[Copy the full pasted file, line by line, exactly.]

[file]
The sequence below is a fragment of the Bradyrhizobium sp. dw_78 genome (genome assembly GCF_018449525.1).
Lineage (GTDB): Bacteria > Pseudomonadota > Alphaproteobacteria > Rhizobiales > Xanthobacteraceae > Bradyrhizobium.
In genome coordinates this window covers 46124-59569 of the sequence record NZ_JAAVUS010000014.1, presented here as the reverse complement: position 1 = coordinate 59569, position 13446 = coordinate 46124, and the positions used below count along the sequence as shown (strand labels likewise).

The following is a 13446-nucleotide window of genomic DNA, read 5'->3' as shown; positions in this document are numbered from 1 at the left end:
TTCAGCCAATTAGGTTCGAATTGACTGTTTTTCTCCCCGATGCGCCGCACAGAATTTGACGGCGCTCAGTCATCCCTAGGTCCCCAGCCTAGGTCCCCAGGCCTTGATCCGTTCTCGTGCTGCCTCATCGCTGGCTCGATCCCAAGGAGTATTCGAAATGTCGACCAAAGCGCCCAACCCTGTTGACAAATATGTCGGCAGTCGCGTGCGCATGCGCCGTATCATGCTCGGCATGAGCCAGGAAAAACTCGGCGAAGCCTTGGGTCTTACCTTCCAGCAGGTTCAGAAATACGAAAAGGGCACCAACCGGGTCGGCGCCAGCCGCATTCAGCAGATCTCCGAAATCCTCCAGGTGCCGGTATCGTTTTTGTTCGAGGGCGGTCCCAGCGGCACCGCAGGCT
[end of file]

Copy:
The sequence below is a fragment of the Bradyrhizobium sp. dw_78 genome (genome assembly GCF_018449525.1).
Lineage (GTDB): Bacteria > Pseudomonadota > Alphaproteobacteria > Rhizobiales > Xanthobacteraceae > Bradyrhizobium.
In genome coordinates this window covers 46124-59569 of the sequence record NZ_JAAVUS010000014.1, presented here as the reverse complement: position 1 = coordinate 59569, position 13446 = coordinate 46124, and the positions used below count along the sequence as shown (strand labels likewise).

The following is a 13446-nucleotide window of genomic DNA, read 5'->3' as shown; positions in this document are numbered from 1 at the left end:
TTCAGCCAATTAGGTTCGAATTGACTGTTTTTCTCCCCGATGCGCCGCACAGAATTTGACGGCGCTCAGTCATCCCTAGGTCCCCAGCCTAGGTCCCCAGGCCTTGATCCGTTCTCGTGCTGCCTCATCGCTGGCTCGATCCCAAGGAGTATTCGAAATGTCGACCAAAGCGCCCAACCCTGTTGACAAATATGTCGGCAGTCGCGTGCGCATGCGCCGTATCATGCTCGGCATGAGCCAGGAAAAACTCGGCGAAGCCTTGGGTCTTACCTTCCAGCAGGTTCAGAAATACGAAAAGGGCACCAACCGGGTCGGCGCCAGCCGCATTCAGCAGATCTCCGAAATCCTCCAGGTGCCGGTATCGTTTTTGTTCGAGGGCGGTCCCAGCGGCACCGCAGGCT